I suppose that when you end your most recent post with “we will see what surprises are in store for me over the next few days,” you’re almost asking the universe to surprise you with something special. While I‘m going to try to not read too far into this, the universe has decided to surprise me with a foot and a half long crack in our home’s sewage line.
After opening up the walls in the In Law unit a couple of weeks ago, we found some pretty major water damage, along with clear signs of an ongoing leak.
My rough guess is that the leak has been happening for around 20 years. I mean, it takes awhile to disintegrate over a foot of wood. Needless to say, it was finally time to find the culprit.
After putting on my sleuth hat, I took the day off of work and met the plumber so we could investigate the source of the leak. Naively, the lack of foul odor led me to believe the leak was coming from a water line. Well, I’m not sure what’s wrong with my sense of smell, but as it turns out we found not one…not two…but three cracks in our sewage pipes.
There was, of course, the afore-mentioned foot and a half long crack.
Then there was a hole on the toilet flashing (which connects the toilet to the sewage line) that had been DIY-fixed with some sort of putty.
And finally, there was another hole on the opposite side of the flashing that had not been DIY-fixed.
Now I’m not trying to ‘diss’ DIY home repair. I mean, I’m a DIY’er and I have the magic of the inter-web at my fingertips. Imagine in the days of yore, when indoor plumbing was a new-fangled luxury and plumbers were just former stable-hands that were trying to get in on the crazy pooping indoors fad. It must have been a lot harder to become a properly educated DIY’er. With that said, purely from a chemistry standpoint, some materials are more porous than others. I’m no chemist, but my guess is that drywall putty is on the more porous spectrum, therefore, not being the best choice when trying to fix a leak.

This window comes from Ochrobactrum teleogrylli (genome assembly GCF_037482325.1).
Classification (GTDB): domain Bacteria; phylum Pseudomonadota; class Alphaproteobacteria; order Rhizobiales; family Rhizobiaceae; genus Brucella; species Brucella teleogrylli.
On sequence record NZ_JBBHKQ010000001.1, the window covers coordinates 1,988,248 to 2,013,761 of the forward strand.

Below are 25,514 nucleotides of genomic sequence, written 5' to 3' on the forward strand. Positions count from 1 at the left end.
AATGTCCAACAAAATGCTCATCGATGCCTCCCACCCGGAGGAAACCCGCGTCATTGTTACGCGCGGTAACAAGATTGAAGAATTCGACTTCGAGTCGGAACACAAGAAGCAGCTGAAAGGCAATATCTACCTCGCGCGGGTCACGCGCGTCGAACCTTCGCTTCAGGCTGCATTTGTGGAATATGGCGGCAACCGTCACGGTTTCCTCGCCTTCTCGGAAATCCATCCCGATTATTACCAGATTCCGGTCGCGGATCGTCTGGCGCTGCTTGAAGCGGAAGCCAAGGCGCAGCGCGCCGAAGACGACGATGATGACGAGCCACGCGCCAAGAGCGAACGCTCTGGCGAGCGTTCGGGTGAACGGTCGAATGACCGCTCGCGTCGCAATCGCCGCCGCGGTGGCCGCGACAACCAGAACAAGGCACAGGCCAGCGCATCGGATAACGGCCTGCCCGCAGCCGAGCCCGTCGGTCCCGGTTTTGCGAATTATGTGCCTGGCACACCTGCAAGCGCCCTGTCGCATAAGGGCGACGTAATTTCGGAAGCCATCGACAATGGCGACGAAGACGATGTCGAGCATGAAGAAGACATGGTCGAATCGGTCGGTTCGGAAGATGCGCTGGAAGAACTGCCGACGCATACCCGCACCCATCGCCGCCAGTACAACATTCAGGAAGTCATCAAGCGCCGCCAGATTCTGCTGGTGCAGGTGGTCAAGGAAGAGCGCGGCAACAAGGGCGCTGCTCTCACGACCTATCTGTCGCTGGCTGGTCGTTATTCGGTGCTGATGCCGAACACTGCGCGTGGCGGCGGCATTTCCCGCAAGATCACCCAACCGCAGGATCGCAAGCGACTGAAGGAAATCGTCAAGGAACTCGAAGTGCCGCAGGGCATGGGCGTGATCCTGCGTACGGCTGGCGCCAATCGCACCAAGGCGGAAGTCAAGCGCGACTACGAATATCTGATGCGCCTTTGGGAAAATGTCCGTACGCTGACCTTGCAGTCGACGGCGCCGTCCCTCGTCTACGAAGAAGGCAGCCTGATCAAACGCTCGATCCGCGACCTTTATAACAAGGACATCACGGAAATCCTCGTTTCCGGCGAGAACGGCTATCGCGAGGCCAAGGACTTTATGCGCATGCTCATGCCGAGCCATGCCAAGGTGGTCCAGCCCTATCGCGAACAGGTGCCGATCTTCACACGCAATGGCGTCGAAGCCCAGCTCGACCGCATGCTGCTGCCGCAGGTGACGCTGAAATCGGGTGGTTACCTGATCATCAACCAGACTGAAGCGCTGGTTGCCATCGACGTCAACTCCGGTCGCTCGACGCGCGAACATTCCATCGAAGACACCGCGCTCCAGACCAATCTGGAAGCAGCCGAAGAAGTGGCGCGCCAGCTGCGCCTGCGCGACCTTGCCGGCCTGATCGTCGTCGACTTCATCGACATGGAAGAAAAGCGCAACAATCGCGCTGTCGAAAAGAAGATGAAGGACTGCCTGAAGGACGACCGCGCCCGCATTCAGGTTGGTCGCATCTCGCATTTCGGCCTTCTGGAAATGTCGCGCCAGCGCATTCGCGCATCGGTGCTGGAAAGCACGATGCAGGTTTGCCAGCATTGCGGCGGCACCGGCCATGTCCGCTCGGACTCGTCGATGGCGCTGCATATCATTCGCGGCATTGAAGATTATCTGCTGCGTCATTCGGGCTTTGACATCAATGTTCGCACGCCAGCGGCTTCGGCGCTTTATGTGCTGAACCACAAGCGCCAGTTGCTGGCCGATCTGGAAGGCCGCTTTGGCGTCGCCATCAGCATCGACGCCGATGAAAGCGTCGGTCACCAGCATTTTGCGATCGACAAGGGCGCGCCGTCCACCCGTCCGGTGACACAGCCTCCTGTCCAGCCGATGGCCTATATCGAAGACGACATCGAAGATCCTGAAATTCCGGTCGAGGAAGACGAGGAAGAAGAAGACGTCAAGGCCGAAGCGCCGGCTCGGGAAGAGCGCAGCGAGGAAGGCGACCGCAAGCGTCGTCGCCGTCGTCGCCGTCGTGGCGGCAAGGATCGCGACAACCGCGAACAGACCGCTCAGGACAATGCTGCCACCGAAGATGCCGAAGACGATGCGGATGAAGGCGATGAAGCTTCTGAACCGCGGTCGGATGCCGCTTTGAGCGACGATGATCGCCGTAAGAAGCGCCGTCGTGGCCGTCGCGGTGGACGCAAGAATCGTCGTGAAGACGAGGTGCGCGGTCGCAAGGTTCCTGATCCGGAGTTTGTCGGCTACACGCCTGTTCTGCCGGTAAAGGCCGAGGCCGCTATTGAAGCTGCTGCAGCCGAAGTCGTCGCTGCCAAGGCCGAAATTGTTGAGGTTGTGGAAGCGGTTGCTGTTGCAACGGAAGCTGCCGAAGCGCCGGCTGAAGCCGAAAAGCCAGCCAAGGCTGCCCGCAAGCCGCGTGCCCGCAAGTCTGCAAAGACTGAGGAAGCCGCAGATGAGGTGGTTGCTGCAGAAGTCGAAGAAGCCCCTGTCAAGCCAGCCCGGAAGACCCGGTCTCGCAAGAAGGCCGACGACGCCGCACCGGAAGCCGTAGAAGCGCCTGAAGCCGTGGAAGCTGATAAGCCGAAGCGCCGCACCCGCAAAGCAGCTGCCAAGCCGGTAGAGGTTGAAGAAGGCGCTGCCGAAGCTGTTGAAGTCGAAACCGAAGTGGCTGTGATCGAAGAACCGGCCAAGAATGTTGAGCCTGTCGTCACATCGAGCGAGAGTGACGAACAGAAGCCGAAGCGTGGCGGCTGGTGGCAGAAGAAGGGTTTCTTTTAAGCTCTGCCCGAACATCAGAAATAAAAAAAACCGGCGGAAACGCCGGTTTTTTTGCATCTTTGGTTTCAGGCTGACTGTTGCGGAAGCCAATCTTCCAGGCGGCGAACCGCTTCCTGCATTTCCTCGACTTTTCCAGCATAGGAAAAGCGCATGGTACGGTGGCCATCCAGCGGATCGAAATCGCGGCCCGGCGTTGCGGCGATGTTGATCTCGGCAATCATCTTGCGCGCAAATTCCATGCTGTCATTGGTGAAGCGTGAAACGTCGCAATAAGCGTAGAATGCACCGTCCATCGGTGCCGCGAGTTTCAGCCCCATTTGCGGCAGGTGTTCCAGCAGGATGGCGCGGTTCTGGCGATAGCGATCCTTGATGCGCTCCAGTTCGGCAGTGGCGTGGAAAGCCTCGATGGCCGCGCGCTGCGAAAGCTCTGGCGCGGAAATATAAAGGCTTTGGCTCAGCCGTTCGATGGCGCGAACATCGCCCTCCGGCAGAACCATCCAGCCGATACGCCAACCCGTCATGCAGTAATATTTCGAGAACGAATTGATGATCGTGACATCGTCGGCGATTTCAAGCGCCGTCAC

With all that aside, there are some positive, and some negative, things that have come out of this experience.
On the negative side of things, our poop-pipe was leaking (for 20 years), resulting in some significant dry-rot in the In Law unit. This realization meant we had to remove the pipe. Removing a pipe of this nature is not only difficult, but also a bit gross.
The positive side to this whole thing, however, is two-fold.
First, we have a brand new poop pipe that stretches the entire length of the house.
It’s almost a shame to cover it back up with drywall, but I don’t think that visitors will get as much joy as I do looking at this leak-free pipe.
Second, I was able to spend a lot of the day working on the floor in the In Law unit while the plumber worked his magic in the house. I made some significant progress, however, it’s not quite done. For this reason I’m going to wait to share it when there is a finished product. After all, I want it to be a surprise. Just to be clear, the GOOD kind of surprise.